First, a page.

Former anti-apartheid activist and Labour Cabinet Minister Peter Hain had said that the country, under the government of Jacob Zuma has deteriorated to zero level thereby making international investors turn their backs on the country.
In his speech titled South Africa Today: Betraying or Upholding Mandela’s Values? which was made at the Swansea University Thursday night, Hain said that Zuma’s “poor governance” has dragged the country into an economic disaster. He added that the ANC, which was supposed to bring Mandela’s vision of a rainbow nation to life had in the recent cases, disappointed the people.
“Can the ANC reclaim (Nelson) Mandela’s vision of the rainbow nation? Perhaps we all expected too much. Perhaps it was naïve to think that the party – for all its moral integrity and constitutionalist traditions – could be immune to human frailty, especially in the face of such immense social inequalities. Could any political party anywhere (including Britain) have done better?” Hain asked.
According to Hain, Zuma’s decision to fire the finance minister Nhlanhla Nene in December last year, was one of the major cause of the country’s economic fall particularly in the fall of the rand and in the stock exchange meltdown.
“Although there was a modest inflow of foreign direct investment and portfolio investment into the country during the first two decades of freedom, the inflow has all but dried up since Zuma’s dismissal of the Finance Minister in December last year.
“Companies are either sitting on piles of surplus cash or investing abroad. Private citizens are spiriting as much money as they are able out of the country,” Hain said.
Hain therefore advised that for the country to come back to its feet again, the ANC-led government had to discuss the issue of corruption and cronyism which is gradually overtaking the country.
In his speech, Hain said:
“Of course, the ANC is no stranger to criticism. On the one hand, there have always been the ‘jaundiced whites’: those who reluctantly praised the ‘Mandela miracle’, but who never accepted the consequences – namely that their grotesquely privileged existence had to go. These days they can barely conceal their smirks, as they proclaim ‘I told you so!’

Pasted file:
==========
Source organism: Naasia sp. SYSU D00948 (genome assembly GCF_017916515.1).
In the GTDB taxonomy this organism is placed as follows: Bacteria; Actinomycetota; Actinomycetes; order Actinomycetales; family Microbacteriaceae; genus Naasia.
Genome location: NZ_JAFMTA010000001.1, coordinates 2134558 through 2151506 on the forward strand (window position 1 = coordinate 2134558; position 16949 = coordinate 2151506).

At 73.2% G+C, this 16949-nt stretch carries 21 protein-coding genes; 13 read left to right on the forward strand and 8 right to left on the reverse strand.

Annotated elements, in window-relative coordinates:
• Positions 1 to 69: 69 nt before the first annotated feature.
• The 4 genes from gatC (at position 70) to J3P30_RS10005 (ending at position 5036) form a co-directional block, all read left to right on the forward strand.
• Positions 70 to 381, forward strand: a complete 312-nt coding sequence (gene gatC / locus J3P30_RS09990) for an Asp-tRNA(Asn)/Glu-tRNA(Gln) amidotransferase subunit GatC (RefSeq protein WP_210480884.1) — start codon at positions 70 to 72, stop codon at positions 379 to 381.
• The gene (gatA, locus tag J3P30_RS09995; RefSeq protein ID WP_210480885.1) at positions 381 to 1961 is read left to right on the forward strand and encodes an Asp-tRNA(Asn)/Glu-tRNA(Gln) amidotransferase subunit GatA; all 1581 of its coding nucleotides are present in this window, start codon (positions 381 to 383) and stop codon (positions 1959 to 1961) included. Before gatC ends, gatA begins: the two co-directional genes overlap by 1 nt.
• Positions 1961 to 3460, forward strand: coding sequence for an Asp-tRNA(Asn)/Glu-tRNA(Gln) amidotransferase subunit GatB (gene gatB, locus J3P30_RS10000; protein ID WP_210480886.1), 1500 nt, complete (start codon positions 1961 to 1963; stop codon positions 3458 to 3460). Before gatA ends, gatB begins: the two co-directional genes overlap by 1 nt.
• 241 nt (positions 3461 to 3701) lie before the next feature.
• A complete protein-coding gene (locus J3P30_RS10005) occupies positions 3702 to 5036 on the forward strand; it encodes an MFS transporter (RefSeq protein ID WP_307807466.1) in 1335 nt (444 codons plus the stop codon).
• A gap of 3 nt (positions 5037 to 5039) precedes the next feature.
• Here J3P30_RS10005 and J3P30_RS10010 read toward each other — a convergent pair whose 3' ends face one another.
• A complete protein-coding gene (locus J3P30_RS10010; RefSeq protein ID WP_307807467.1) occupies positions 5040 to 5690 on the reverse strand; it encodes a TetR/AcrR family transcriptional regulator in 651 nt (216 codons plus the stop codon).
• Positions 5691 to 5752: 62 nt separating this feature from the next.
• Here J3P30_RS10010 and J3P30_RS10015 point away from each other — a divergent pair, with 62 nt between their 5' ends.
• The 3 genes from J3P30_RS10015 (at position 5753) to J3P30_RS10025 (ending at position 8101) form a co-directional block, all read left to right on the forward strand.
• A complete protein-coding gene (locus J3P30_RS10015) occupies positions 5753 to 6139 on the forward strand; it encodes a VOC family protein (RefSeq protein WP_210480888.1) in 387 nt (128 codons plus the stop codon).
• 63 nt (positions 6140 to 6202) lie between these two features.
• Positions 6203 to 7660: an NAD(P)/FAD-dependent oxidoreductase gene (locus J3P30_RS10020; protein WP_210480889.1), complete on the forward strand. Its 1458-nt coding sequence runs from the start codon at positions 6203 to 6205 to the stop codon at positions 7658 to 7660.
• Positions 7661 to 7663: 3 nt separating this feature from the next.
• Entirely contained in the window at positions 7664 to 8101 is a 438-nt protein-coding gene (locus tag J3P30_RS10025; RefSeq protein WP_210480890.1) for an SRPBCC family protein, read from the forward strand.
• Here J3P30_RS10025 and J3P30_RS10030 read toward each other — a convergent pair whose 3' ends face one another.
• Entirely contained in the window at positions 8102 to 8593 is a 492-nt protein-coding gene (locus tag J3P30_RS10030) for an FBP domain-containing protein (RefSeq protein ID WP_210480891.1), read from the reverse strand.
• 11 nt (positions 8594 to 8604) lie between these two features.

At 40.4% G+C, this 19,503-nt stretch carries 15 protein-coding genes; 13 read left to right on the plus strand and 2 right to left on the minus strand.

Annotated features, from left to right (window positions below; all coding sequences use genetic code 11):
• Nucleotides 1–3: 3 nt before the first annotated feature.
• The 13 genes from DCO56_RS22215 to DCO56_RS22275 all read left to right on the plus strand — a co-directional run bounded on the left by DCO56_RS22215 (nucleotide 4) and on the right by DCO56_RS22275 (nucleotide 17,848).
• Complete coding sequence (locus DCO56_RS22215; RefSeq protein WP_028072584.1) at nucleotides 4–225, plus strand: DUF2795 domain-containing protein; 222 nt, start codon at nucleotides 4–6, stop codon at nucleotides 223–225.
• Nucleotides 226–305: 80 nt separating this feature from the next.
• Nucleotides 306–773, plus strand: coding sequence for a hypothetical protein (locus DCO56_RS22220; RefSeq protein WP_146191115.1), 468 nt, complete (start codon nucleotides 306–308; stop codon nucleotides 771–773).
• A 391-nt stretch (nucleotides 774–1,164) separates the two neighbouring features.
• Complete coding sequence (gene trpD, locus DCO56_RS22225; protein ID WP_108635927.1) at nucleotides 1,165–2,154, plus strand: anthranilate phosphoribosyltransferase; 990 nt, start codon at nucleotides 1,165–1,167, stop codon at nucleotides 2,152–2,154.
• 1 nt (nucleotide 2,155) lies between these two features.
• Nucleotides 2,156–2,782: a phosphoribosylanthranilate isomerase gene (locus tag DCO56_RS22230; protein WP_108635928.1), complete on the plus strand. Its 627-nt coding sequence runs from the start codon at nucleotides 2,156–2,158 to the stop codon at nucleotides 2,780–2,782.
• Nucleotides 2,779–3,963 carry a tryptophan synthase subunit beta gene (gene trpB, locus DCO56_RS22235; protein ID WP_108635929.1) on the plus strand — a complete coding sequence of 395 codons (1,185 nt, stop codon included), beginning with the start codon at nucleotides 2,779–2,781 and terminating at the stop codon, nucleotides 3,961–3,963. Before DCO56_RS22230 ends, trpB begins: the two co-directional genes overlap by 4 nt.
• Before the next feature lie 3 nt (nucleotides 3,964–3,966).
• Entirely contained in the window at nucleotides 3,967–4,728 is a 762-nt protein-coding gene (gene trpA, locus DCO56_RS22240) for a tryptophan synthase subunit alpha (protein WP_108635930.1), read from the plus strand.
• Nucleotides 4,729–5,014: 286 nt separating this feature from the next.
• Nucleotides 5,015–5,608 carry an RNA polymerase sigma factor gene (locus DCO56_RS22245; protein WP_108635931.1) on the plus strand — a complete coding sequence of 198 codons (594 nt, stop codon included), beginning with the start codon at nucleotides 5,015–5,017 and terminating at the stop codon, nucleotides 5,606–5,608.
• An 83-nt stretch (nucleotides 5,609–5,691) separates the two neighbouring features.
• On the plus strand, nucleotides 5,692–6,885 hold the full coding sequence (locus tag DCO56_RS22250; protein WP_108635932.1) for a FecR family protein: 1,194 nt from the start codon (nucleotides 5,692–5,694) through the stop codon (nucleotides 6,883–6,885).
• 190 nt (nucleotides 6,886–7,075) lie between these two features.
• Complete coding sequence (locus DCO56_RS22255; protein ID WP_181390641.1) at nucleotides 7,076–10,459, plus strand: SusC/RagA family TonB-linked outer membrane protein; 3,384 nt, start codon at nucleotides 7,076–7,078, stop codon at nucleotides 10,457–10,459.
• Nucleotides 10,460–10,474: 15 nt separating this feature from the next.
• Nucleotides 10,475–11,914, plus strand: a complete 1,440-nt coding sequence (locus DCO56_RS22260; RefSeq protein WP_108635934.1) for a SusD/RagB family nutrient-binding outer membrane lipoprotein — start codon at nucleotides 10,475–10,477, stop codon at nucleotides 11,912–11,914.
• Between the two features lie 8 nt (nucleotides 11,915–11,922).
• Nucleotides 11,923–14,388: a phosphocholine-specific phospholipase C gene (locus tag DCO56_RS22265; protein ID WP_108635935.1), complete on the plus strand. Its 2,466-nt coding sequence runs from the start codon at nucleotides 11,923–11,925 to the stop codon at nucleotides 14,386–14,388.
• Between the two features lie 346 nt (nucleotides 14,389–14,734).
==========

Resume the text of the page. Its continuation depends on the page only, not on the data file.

“I know some of these people only too well: they continually troll me on Twitter. I choose to ignore them, just as I ignored those whites who attacked me during the long, bitter battle against white supremacy and its police state.
“They and their children are also part of a whingeing ex-pat community in the UK. Their privileged South African education has opened doors for them in Britain, but they have conveniently forgotten the debts they owe to the land of their birth.
“I can – and do – dismiss such voices. But I cannot ignore the growing constituency of people who sacrificed so much for the freedom struggle, and who are now dismayed at the squandering of Mandela’s legacy.
“Jacob Zuma has indeed allowed corruption to flourish on a scale which poses a huge and cancerous threat. Cronyism has replaced merit, not only in the public services, but also in the parastatals which play such a vital role in the economy – from energy to airlines and water supply,”
However, Hain has praised the ANC for some achievement it had made for the country. He said assessing the “critical comrades” the party has done a lot since 1994 in creating jobs for the south African Youths, providing health care facilities, giving bursaries for those willing to study and lots more.
“Not just under Mandela, but also under his successors, Thabo Mbeki and Jacob Zuma – achievements all the more remarkable given the horrendous legacy of apartheid. The shanty towns; the lack of health care; the forced displacements; the dehumanizing education system, designed to keep the black majority as servants for white masters.
“All the time a growing population, continuous migration from sustainable rural subsistence to urban squatter poverty, now swelled by over two million immigrants from Mali to Zimbabwe, has meant the demand on government for basic services seems insatiable. As fast as new houses are built, new shacks appear beside them. “
“Yet in just 22 years, the ANC government has built more than three million new homes. It has created four million jobs. Millions more South Africans now have running water and electricity. Some economists say that income per capita, in real terms, has risen by almost a third. “
Hain said the government has achieved a lot more than even the British government would but that the problem now was that the government has failed to renew itself. “As the years went by, we became more managerial in our focus. We moved further and further from our roots and lost trust,” he said.
In his conclusive speech, Hain pointed out two option that the government had to take in reclaiming the lost dream. The first was to develop a new social compact, where privilege and reward are renegotiated in favor of a more equal dispensation while the second was to face a revolution of rising expectations and frustration, in which South Africa could once again become as ungovernable as it was during the darkest years of apartheid. He warned that the government should not allow country to toll towards the second option as it will take the country back to what it have long overcome.